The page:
In this talk I am interested in coming to a modal logic definition of backward looking responsibility. I will discuss some approaches suggested in the literature and will try to reformulate them using stit logic. The analysis will involve well known instruments for assessing an agent’s causal contribution to unlawful outcomes such as the but-for and NESS tests, the role of belief and intention, and the possibility to invoke interventionist theories of causation.
After working in computer science for 20 years, first as a PhD student / postdoc at VU University Amsterdam and later as an assistant / associate professor at Utrecht University, in 2015 Jan Broersen made the switch to theoretical philosophy at Utrecht University where he studies logic and artificial intelligence. In 2013 he received an ERC grant for his research on Responsible Intelligent Systems.
Full details: http://www.uu.nl/hum/staff/JMBroersen
The rationale for using Bayesian approaches in legal reasoning is to help determine the probability that the ultimate hypothesis (e.g. ‘defendant guilty’) is true. This requires some agreement on a fair prior probability of the ultimate hypothesis, which is then updated in the light of all the evidence. However, it is widely assumed that no such fair probability can be agreed. At one extreme the ‘innocent until proven guilty’ prior assumption is practically and theoretically useless since, when taken literally, it means a prior probability of 0, which can never be overturned no matter how much evidence there is to support it. And at the other extreme a 50:50 prior probability is inevitably biased against the defendant. Hence, most Bayesian approaches deliberately ignore the prior and focus on the ‘likelihood ratio’ of the evidence, which at best only tells us how the odds in favour/against guilt have changed. In this presentation I will show that, for a very large class of criminal cases, it is possible to agree a sensible and useful prior probability of the ultimate hypothesis, based on agreed locations and timings relating to the crime and the defendant that is actually consistent with a realistic notion of ‘innocent until proven guilty’.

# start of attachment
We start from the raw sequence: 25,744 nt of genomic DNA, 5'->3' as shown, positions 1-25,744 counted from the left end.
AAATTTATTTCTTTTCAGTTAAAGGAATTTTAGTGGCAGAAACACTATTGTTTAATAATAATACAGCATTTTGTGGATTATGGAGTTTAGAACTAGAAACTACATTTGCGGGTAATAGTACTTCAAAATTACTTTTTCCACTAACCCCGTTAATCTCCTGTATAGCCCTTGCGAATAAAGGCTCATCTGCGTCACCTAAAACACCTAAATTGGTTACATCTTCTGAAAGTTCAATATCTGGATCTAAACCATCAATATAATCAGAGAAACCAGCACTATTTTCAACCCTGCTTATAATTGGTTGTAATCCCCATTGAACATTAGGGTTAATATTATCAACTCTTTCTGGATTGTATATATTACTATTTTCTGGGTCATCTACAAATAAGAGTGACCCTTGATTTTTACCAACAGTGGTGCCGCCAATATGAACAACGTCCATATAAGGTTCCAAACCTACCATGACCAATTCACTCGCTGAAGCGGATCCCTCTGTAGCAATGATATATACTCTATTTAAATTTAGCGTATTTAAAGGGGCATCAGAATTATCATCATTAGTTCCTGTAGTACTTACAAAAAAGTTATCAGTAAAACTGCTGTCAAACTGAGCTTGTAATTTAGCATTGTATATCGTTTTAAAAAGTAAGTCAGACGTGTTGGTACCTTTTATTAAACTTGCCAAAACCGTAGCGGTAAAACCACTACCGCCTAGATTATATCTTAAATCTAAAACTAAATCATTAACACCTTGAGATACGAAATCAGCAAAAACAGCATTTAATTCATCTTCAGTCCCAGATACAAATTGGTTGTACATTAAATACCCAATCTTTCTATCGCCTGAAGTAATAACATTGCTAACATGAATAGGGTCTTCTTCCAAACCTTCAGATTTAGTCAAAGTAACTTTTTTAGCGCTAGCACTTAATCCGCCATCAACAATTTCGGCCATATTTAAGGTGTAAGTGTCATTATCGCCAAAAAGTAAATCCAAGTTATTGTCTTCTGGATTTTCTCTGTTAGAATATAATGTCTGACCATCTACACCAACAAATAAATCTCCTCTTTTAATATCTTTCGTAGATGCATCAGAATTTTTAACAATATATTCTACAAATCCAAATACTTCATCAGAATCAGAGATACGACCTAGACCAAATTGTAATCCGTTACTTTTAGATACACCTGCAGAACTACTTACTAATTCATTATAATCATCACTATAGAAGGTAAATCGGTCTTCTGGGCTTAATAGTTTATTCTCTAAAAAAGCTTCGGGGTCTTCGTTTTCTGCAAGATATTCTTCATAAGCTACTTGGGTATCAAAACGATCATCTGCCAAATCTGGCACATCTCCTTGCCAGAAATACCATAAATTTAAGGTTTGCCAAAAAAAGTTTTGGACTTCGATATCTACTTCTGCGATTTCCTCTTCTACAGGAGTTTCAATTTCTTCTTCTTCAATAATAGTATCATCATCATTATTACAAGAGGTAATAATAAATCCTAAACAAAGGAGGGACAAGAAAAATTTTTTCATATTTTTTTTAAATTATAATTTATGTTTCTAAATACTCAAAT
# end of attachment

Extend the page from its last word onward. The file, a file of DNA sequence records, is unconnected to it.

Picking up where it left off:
Norman is Professor in Risk Information Management at Queen Mary University of London and also director of Agena, a company specialising in risk management for critical systems. Norman’s experience in quantitative risk assessment covers a wide range of application domains, but since 2006 much of his research has been on legal and forensic applications, notably with respect to improved analysis and presentation of probabilistic aspects of evidence using Bayesian networks. He has worked on several major criminal and civil cases, providing expert advice on the impact and potential of probabilistic and statistical evidence.
Full details: www.eecs.qmul.ac.uk/~norman/.